Alsatian as a perfect tool to learn German

In the Social Cultural Center of Haguenau children were singing Alsatian songs

HAGUENAU – The ABCM Zweisprachigkeit school celebrated the start of the ‘Week of Alsatian Culture and Language in Haguenau’ Friday April 1st . The dialect is dying. ABCM thinks learning Alsatian is the perfect way to learn German and see the German language as part of their culture.

By Bobbie van der List

Audio: report from Social Cultural Center Haguenau

Stefani Anquetin is one of the teachers at the ABCM private school. Her children go there as well. Her husband is from the South of France, and Anquetin is from the North of Germany. After they got children they decided to move to Alsace. ,,We wanted our children to learn something of both cultures.  Alsace is the perfect place for that.”

The younger the better

At ABCM in Haguenau children start learning German in elementary school when they’re 3 years old. The earlier you begin, the more success you get, Anquetin explains. They speak German 80 percent of the time.

Once they go to primary school, it’s divided in 12 hours German, and 12 hours French a week. Apart from German they learn Alsatian as well. Anquetin: ,,We call that the emergence of three languages, in order to be better in the German language.”

Alsatian is the perfect way to learn German

Serge Rieger is a well known actor in the Haguenau theater scene. ,,At the start of the evening, before the performance of the children, I told the parents that they have to talk with their children in German when they’re young. There lies a role for parents as well.”

He explains that the regional culture is difficult to understand without speaking German. ,,Place names, or surnames are often written in German, and you can’t understand them without knowing German.”

,,A big part of the regional culture is the dialect”, Rieger emphasizes. ,,There is so much theater, music and literature in Alsatian, we need to maintain that.”

Children are waiting for cake and lemonade after their act on stage. PHOTO Bobbie van der List

Alsatian, a dying dialect

But what is the state of the dialect at the moment?

According to professor in linguistics Roland Willemyns the dialect is disappearing. ,,During the 60s and 70s people gave up on the Alsatian dialect. It’s not that strange, you see it with all dialects. It’s difficult to stop them from dying.”

He uses the city Mulhouse, on the South side of Strasbourg, as an example to show the situation of the dialect. ,,Only 2 percent of the children use the dialect. As a professor I think it’s a waste that dialects disappear. But people who are suppose to use the dialect, prefer to learn German for economical reasons.”

Alsatian one of the last things remaining

What Willemyns actually says, is that there is no reason to speak the language anymore for people living there. In that perspective; why learn Alsatian?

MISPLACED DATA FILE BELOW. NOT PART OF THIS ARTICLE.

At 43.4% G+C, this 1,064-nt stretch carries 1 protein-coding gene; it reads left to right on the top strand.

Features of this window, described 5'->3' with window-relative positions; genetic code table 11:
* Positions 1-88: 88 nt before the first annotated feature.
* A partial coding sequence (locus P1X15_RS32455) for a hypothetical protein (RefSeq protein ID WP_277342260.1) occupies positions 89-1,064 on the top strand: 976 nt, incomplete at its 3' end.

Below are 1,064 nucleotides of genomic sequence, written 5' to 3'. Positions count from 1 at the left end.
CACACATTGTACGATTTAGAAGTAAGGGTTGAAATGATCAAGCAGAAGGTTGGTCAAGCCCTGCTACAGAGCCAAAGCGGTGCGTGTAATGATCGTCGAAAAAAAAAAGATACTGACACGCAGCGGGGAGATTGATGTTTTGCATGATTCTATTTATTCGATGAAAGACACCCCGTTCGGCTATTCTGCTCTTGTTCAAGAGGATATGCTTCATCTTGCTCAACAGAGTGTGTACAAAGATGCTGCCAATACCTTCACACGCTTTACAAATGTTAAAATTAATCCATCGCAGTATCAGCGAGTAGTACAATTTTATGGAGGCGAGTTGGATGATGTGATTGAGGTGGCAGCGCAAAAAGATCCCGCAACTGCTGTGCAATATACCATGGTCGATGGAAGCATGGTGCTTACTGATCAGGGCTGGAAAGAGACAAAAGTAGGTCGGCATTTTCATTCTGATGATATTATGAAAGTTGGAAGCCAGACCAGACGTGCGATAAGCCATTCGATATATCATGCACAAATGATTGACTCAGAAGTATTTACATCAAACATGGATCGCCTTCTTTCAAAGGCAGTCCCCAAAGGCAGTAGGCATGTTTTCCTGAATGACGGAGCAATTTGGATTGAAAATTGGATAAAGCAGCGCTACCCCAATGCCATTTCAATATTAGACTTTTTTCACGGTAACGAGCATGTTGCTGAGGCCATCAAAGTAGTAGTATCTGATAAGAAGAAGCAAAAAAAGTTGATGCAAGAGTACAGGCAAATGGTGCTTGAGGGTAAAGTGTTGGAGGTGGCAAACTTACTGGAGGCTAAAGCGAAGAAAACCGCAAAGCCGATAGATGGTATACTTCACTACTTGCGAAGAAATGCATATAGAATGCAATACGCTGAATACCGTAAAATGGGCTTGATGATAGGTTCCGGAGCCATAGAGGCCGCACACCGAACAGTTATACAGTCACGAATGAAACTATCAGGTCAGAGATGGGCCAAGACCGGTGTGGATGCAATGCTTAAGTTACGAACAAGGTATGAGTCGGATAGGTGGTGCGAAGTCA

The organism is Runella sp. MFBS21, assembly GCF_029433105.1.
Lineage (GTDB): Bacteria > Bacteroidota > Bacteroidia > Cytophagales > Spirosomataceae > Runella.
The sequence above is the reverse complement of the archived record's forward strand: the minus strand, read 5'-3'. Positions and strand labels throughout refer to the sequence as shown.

The director of ABCM Zweisprachigkeit, Jean Peter, explains. ,,This region has been German for more than 1000 years. After the war we had to be ashamed to speak German. It was even forbidden. Now we can be proud of our own language!”

Stefani Anquetin backs him up. ,,It would be terrible if the dialect would disappear. Especially in this area where situations kept changing every decade during the last century. But they did create an identity, and here people are very attached to that identity.”

Holiday to Germany

Nowadays not all the parents want their children on the school for purely cultural reasons. More French parents want their children to have a bilingual education for economical reasons.

Anquetin explains that parents can’t just drop off their children and expect them to get back home totally bilingual. Especially from parents who are monolingual the schools demands a lot.

,,They expect the children to go to Germany on holiday, so they have to keep practicing and learn something about the German culture.”

Two diplomas gives them more perspective

Anquetin has to say that the benefits are great of this bilingual education.

,,We have many children who went to our school and now finished high school.  Now they have a double diploma; the German Abitur and the French Baccalauréat. From an economical perspective it’s very interesting.”

Companies in the Alsace request a very good level in German nowadays. They’ve noticed the German level of the French has gone down, which has resulted in a negative image of French workers in Germany.

The poster says 'freedom for our language'. PHOTO Bobbie van der List

Laughing in both languages

President of the school Jean Peter underlines what he wants to achieve with the children ,,We want that when our children speak in German, they think in German. And when they speak French also think in French.”

The ultimate form of bilingualism? ,,But it’s important to make jokes in French and in German. If you do that, then you know you’re really bilingual.”

Click HERE to read an article about the political support from  the Alsace Regional Council for bilingual education.

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